The Spool / Interviews
Rogers Park: Director Kyle Henry on Capturing His Neighborhood and the Pressures of Mid-Life
Kyle Henry, director of the compelling, hyperlocal Chicago drama Rogers Park discusses the appeal of his home neighborhood and the need to tell stories that reflect his experiences. This piece was originally posted on Alcohollywood For Chicagoans, films that actually take place in Chicago can be a bit of a mixed bag. You can usually ... Rogers Park: Director Kyle Henry on Capturing His Neighborhood and the Pressures of Mid-Life
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Kyle Henry, director of the compelling, hyperlocal Chicago drama Rogers Park discusses the appeal of his home neighborhood and the need to tell stories that reflect his experiences.

This piece was originally posted on Alcohollywood

For Chicagoans, films that actually take place in Chicago can be a bit of a mixed bag. You can usually count on a few things: most of it will take place downtown, no one actually eats the right kind of pizza (deep dish is for tourists), and everyone’s going to be slim, sexy Hollywood types. Usually, it takes a real, native Chicagoan to represent the city proper – a city filled with diverse, eclectic neighborhoods that bleed and breathe Chicago even when they sit outside the borders of the Gold Coast.

In Kyle Henry’s assured microbudget indie Rogers Park, which takes place in the neighborhood of the same name, the city exists as a natural backdrop to the subdued, everyday dramas of its central characters – troubled alcoholic Chris (Jonny Mars), his idealistic partner Deena (Christine Horn), and middle-aged couple Grace (Sara Sevigny) and Zeke (Antoine McKay). The result is a claustrophobic, heart-rending, and deeply authentic movie about Chicago and its real-world inhabitants.

I sat down for a phone interview with the breezy, charming Henry – who immediately remarked that Alcohollywood reminded him of the boozy late-night British clip show After Dark – to talk about Rogers Park, the virtues of crowdfunding, and the need to tell authentically Chicago stories.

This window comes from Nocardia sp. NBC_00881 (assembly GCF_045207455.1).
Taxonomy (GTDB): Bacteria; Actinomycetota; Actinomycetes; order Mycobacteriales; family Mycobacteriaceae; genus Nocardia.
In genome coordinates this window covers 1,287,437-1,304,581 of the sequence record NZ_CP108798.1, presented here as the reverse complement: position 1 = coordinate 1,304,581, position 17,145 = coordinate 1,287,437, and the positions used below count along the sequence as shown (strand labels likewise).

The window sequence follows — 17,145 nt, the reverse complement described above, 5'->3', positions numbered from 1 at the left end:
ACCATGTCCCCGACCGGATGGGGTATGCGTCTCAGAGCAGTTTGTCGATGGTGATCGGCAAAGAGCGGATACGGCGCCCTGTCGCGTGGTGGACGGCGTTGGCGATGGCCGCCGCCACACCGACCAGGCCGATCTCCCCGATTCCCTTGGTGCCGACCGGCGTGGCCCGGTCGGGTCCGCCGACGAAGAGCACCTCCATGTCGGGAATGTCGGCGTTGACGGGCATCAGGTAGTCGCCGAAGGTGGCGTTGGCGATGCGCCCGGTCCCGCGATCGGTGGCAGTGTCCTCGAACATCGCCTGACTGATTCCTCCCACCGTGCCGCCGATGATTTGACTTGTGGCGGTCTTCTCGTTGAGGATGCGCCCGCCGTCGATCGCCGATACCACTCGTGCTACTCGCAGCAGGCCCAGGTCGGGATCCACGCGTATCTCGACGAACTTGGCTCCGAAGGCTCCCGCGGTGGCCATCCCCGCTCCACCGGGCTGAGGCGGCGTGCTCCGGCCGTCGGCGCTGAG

What was the impetus for the project?

Well, I am of a certain age, which we call mid-life. Part of what motivated me to make my work is wanting to see a certain type of film that reflects my experiences, and realizing it’s not being made. There’s a lot of mid-life crisis films from the 70s that I really like, like [the works of] Paul Mazursky, particularly An Unmarried Woman. Every Cassavettes film feels like a mid-life crisis film, same with Elaine May. I just like observational work, where the people talk, they’re reflective and present, and they’re struggling.

Your partner Carlos wrote the script and performs in it, of course. What’s it like collaborating with your partner on a creative endeavor?

It’s been amazing. One, I collaborate with Carlos because he’s one of the best writers I know. First off, pick your collaborator based on talent; luckily, he’s really close to me, like across from the table or bedroom. Second, this isn’t our first go-around, we’ve been collaborating on scripts since my film Room played at Sundance in 2005, and we started working together since 2006. We’ve gone through a lot of different kinds of script development processes, one being an Emily Dickinson biopic script that was optioned by TCM and given the full development run.

What was unique about Rogers Park was we had this devised process, where we came up with ideas for a story – one couple’s on their way up, one is on their way down – and we knew we wanted to cast actors who were as diverse as the neighborhood in which it was set, but who didn’t know the story.